Generally, my students conclude that the bathroom is the kind of business that should not be announced, and that it should be up to the person who needs it to decide when. 

For safety, we need to know where everyone is, so students place their name card in the "boys room" or "girls room" pocket, and take the pass when they need to leave the room.  

If the pass is missing, we wait, or let the teacher know that we absolutely cannot. 

We also talk about how a grown-up in an office wouldn't get up and leave the room during an important meeting. They would know to go before the meeting, or wait until after. 

We establish that the reason we come to school is to learn, and the "important meetings" in our classroom would be any time the teacher is instructing the whole group. The times when we are supposed to be practicing or working independently are better for exiting the room to use the bathroom.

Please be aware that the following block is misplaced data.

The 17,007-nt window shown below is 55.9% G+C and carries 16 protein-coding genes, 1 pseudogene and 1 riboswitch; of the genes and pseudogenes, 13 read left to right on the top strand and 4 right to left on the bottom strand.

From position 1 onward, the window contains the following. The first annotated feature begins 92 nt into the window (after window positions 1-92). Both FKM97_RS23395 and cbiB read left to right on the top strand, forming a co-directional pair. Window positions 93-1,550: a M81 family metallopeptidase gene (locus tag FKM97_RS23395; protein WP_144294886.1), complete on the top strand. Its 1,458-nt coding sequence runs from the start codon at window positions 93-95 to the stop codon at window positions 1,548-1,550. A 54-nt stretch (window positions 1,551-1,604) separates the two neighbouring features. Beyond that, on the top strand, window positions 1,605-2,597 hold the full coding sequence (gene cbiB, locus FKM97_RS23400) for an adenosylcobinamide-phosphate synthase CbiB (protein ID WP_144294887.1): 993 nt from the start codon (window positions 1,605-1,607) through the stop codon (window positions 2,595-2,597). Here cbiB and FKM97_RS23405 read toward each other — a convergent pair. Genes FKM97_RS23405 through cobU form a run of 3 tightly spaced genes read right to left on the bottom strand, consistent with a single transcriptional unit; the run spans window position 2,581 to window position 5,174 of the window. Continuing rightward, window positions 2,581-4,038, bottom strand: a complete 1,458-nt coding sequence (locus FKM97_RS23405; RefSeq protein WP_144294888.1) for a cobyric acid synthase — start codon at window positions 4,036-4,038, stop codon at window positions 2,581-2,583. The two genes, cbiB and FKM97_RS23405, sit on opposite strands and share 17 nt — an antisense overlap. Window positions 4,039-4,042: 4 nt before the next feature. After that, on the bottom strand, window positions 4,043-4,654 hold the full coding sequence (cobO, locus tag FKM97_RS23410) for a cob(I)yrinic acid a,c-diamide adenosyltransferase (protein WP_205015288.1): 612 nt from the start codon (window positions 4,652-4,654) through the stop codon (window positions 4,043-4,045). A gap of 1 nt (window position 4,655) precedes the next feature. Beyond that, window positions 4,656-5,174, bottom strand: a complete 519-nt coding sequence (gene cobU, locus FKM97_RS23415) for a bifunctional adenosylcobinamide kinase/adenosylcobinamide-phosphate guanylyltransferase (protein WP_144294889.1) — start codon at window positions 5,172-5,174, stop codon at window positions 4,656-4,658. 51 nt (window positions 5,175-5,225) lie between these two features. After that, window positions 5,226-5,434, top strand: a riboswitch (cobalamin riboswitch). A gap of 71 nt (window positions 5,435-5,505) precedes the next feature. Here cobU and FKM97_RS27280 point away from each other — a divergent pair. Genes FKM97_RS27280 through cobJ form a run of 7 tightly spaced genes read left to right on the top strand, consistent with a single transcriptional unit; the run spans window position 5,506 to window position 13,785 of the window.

Once that is the norm in your classroom, your job becomes to watch and listen and pay attention to those times when there is greater demand.

Invariably, something you are doing is not engaging them if they are "taking walks" while you are teaching, interrupting to request the bathroom, or waiting 3 deep to use the pass. 

It happens. It just means it is time to change up what you are having them do because it simply isn't engaging.

Monday, March 7, 2011

How do I get this child to focus on his work?

Ms. Dorothy,
I have a student who is fully capable of doing the work I assign, but he just doesn't focus and get it done. He can do it, he is just lazy. He has had Special Ed help in the past, but has kind of aged out of that.  What can I do to get him working at his potential?!
- 6th grade Teacher

It seems to me that it is very rare that a learning disability goes away because of age, and I don't believe that "laziness" is a qualifying condition, so it is probably not the underlying cause of his academic struggles. 

A lack of focus can result from a wide variety of organic issues.